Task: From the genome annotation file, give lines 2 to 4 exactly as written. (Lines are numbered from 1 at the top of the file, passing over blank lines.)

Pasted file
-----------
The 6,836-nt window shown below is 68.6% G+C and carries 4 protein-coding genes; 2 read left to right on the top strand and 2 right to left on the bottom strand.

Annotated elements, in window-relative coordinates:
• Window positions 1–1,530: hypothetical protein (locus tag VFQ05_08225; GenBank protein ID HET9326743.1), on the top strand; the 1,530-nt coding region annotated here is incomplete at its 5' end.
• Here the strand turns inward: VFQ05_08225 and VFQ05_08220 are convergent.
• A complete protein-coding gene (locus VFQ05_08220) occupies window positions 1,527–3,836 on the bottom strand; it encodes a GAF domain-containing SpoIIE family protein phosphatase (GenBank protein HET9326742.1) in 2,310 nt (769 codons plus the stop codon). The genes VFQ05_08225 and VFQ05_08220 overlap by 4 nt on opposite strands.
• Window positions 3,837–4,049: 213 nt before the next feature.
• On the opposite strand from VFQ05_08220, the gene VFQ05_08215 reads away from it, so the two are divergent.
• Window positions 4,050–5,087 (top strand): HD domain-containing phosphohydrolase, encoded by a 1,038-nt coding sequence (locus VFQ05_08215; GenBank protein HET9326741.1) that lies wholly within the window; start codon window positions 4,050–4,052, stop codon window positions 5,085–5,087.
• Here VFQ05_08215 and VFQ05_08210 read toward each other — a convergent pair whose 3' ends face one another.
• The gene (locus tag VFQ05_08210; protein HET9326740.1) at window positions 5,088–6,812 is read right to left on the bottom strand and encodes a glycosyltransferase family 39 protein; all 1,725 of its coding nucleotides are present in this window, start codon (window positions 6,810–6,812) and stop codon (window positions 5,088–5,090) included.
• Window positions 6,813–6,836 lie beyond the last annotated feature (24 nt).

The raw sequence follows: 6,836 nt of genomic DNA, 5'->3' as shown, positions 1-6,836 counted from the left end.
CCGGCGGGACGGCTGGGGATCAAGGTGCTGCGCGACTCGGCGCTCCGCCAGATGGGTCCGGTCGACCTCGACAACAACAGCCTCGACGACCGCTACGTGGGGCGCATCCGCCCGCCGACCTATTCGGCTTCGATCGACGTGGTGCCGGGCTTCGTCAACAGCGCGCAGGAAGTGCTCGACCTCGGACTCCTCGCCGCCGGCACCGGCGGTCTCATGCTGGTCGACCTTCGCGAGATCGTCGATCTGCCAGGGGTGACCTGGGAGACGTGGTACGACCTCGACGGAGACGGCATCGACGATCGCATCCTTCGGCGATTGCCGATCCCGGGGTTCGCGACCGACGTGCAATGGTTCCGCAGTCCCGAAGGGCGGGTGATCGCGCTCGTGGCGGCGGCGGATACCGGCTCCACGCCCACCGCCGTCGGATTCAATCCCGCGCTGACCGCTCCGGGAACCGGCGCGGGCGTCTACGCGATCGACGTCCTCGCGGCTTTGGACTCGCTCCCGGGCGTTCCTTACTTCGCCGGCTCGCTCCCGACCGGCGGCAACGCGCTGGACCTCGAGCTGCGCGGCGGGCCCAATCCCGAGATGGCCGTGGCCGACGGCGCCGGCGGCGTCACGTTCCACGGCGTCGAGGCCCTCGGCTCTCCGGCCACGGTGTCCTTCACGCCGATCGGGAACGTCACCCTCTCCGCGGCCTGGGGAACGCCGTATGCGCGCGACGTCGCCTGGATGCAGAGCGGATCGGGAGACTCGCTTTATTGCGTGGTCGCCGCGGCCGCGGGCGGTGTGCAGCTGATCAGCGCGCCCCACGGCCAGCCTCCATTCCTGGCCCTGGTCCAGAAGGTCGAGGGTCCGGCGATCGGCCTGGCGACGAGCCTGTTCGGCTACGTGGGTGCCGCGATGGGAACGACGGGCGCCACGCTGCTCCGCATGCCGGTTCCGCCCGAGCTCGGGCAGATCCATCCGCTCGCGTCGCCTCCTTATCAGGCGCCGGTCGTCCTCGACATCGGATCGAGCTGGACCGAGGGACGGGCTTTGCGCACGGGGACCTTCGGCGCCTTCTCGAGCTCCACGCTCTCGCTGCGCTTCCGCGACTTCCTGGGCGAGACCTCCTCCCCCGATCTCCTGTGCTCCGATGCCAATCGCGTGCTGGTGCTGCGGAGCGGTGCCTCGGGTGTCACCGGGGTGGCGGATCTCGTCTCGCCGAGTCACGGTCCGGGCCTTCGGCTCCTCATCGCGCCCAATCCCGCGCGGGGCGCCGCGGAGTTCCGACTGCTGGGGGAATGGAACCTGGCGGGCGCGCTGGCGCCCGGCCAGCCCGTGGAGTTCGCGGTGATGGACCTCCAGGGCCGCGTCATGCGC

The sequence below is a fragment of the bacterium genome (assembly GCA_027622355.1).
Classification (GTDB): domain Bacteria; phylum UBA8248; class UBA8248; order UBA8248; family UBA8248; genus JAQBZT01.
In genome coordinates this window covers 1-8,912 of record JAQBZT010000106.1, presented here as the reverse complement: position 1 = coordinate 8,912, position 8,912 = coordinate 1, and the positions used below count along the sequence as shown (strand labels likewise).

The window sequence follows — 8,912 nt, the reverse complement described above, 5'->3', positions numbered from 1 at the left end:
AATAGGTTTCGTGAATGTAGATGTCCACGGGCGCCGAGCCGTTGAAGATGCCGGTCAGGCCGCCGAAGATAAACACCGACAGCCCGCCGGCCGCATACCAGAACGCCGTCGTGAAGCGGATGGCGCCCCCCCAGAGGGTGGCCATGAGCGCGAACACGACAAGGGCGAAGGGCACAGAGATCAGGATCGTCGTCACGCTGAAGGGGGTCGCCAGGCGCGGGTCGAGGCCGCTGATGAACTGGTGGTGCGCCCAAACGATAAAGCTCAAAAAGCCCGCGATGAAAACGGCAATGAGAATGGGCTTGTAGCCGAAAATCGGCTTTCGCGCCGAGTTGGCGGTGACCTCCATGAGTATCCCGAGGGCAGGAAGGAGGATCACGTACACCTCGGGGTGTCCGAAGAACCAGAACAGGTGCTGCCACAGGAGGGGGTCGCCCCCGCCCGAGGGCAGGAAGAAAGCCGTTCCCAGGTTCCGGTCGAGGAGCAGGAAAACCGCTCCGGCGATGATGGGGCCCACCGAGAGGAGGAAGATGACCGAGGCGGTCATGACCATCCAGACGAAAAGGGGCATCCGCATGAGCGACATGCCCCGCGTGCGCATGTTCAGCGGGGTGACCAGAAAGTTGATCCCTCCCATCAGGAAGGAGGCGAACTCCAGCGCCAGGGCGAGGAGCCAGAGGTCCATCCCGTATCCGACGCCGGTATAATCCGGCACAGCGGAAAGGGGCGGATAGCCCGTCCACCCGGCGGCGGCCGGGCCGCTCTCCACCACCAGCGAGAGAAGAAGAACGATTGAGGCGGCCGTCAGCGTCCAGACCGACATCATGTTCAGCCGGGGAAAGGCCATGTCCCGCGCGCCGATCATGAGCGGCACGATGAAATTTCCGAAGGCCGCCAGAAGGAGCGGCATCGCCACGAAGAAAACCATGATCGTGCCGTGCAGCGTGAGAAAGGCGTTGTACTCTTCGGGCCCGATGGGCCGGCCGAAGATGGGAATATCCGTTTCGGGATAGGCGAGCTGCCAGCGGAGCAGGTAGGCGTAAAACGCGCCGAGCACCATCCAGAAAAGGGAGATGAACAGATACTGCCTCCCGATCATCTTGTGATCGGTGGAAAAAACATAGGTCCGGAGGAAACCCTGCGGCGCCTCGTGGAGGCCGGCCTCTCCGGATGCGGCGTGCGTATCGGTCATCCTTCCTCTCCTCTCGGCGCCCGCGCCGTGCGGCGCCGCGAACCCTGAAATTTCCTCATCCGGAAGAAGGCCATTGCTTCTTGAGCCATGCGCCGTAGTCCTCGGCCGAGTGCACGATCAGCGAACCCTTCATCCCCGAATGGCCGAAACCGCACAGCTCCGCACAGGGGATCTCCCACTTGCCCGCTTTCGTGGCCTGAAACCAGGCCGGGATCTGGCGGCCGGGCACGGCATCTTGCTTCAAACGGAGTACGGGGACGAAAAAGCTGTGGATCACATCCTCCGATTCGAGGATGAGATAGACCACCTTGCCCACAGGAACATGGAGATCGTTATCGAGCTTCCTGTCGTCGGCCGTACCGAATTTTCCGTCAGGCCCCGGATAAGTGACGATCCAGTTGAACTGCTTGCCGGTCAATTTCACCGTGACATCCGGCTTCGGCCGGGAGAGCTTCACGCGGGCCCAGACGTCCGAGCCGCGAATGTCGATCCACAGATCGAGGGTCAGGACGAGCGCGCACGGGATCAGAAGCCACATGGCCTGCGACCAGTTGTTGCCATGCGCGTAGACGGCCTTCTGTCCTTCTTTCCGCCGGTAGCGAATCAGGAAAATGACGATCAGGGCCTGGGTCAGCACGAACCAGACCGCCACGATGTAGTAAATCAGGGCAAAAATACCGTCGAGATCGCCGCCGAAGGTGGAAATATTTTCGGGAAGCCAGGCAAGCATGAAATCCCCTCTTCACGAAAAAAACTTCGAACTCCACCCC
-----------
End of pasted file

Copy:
Annotated elements, in window-relative coordinates:
• Window positions 1–1,530: hypothetical protein (locus tag VFQ05_08225; GenBank protein ID HET9326743.1), on the top strand; the 1,530-nt coding region annotated here is incomplete at its 5' end.
• Here the strand turns inward: VFQ05_08225 and VFQ05_08220 are convergent.